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Free will is the ultimate good


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Free will definition: The ability to do something independent of outside influence.

Round 1
The ultimate good for Aristotle is eudaimonia, which is usually translated as “happiness” or “flourishing”. [1]

Free will =/= happiness
Free will =/= flourishing

Free will does not lead to happiness or flourishing. Free will necesarily creates evil by allowing immoral decisions to be made. The ultimate good is paradise, heaven, a place without suffering or evil --- a place without evil decisions. Free will contradicts the requirements for such a utopia, namely fully enforced morality.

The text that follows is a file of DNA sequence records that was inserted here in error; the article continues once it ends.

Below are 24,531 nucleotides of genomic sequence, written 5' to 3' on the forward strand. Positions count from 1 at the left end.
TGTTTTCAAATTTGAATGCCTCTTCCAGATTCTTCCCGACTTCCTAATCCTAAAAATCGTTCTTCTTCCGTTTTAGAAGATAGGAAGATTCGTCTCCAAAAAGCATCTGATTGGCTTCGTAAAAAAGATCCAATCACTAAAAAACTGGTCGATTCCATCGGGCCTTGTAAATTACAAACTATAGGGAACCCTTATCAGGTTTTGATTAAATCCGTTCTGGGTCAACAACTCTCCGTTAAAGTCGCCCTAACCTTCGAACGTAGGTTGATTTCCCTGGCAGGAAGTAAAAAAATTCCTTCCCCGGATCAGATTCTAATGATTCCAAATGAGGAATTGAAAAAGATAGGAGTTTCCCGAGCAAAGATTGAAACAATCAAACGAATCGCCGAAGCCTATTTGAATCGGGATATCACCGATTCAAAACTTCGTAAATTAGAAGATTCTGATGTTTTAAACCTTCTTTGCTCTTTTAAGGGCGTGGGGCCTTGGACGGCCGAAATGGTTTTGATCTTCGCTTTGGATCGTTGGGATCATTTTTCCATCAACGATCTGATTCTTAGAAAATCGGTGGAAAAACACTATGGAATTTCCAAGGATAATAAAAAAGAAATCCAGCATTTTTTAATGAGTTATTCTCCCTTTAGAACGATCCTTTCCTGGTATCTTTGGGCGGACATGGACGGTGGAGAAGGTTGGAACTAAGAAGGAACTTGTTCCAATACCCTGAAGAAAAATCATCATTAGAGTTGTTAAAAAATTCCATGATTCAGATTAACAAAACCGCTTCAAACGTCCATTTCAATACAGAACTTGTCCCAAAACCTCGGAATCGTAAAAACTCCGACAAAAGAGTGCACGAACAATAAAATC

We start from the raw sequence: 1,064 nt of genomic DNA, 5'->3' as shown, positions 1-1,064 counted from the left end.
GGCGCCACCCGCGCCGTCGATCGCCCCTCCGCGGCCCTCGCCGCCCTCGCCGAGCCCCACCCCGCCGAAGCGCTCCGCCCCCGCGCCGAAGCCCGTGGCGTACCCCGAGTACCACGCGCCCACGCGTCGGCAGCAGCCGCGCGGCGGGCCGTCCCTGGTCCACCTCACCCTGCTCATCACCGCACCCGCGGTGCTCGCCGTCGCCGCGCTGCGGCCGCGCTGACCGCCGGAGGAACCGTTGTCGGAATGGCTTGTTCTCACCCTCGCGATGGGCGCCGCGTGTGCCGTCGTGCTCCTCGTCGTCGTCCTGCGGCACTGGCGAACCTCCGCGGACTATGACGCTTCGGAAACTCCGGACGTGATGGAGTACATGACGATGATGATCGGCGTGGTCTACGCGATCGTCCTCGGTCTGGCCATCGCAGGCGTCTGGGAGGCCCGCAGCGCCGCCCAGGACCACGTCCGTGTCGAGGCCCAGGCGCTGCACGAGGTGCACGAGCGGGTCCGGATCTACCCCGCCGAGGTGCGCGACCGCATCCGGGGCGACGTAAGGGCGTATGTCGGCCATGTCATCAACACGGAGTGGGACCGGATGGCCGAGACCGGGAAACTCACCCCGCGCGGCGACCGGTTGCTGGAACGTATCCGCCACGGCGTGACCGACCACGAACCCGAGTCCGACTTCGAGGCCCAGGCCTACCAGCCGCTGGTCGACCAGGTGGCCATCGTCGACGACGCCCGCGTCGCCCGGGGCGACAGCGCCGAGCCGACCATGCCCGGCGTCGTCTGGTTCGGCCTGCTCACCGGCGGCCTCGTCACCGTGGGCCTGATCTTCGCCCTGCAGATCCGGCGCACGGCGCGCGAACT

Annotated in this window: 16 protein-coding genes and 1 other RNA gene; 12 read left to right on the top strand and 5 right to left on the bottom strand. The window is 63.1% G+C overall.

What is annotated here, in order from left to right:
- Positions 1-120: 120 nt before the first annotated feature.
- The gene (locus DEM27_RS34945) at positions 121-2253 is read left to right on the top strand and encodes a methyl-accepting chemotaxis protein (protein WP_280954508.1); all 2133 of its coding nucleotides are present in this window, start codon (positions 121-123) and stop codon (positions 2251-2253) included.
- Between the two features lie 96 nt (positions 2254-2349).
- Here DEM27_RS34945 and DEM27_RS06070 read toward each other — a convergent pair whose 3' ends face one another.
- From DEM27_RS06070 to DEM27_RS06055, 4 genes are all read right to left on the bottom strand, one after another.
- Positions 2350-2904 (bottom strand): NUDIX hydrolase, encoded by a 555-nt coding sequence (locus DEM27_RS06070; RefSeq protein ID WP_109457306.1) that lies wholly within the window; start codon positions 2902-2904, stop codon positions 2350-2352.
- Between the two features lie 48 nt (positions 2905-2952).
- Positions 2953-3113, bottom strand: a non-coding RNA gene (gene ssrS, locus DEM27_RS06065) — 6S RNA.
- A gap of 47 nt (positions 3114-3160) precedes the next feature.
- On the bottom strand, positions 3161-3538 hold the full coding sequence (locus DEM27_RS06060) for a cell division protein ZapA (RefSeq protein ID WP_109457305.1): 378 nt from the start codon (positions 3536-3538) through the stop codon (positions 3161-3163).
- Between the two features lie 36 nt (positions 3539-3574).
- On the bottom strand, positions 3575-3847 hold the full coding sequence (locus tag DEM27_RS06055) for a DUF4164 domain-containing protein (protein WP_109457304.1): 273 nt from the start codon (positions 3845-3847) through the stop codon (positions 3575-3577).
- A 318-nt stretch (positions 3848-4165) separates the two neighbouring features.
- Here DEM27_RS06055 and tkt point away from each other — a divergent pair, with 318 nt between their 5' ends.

Furthermore, free will is a nonsensical concept; an illusion, not something real. Human choices are determined by the impulses we receive and the personality nature and nurture has produced. For a human to act independent of their surroundings and experience is to act in accordance with pure randomness. This is not how people work. Homo sapiens, like all mamals, have a set of different systems reacting to stimuli and changes to the enviroment. An example is the hormonal system responsible for growth and puberty, as well as adrenaline rushes and many more. The human nervous system is the quickest and most complex biological system in existence, but it follows strict physical laws. Neurological signals are transfered through nerves according to the strict law of electromagnetism that controls chemistry and most of biology. The universe does not allow our brains to act independently, it is forced to obey the same determinism everything else does. More problematic for PRO's case is the fact that decisions, even those we are aware of, are likely made unconciously. Processes outside of human "will" controll our behaviour and actions. This goes to show that free will doesn't exist in the real world in any way shape or form. Free will is an illusion because our conscious selves is neither free nor responsible for our decisions. Ultimate good is a world where you can't freely chose to be evil.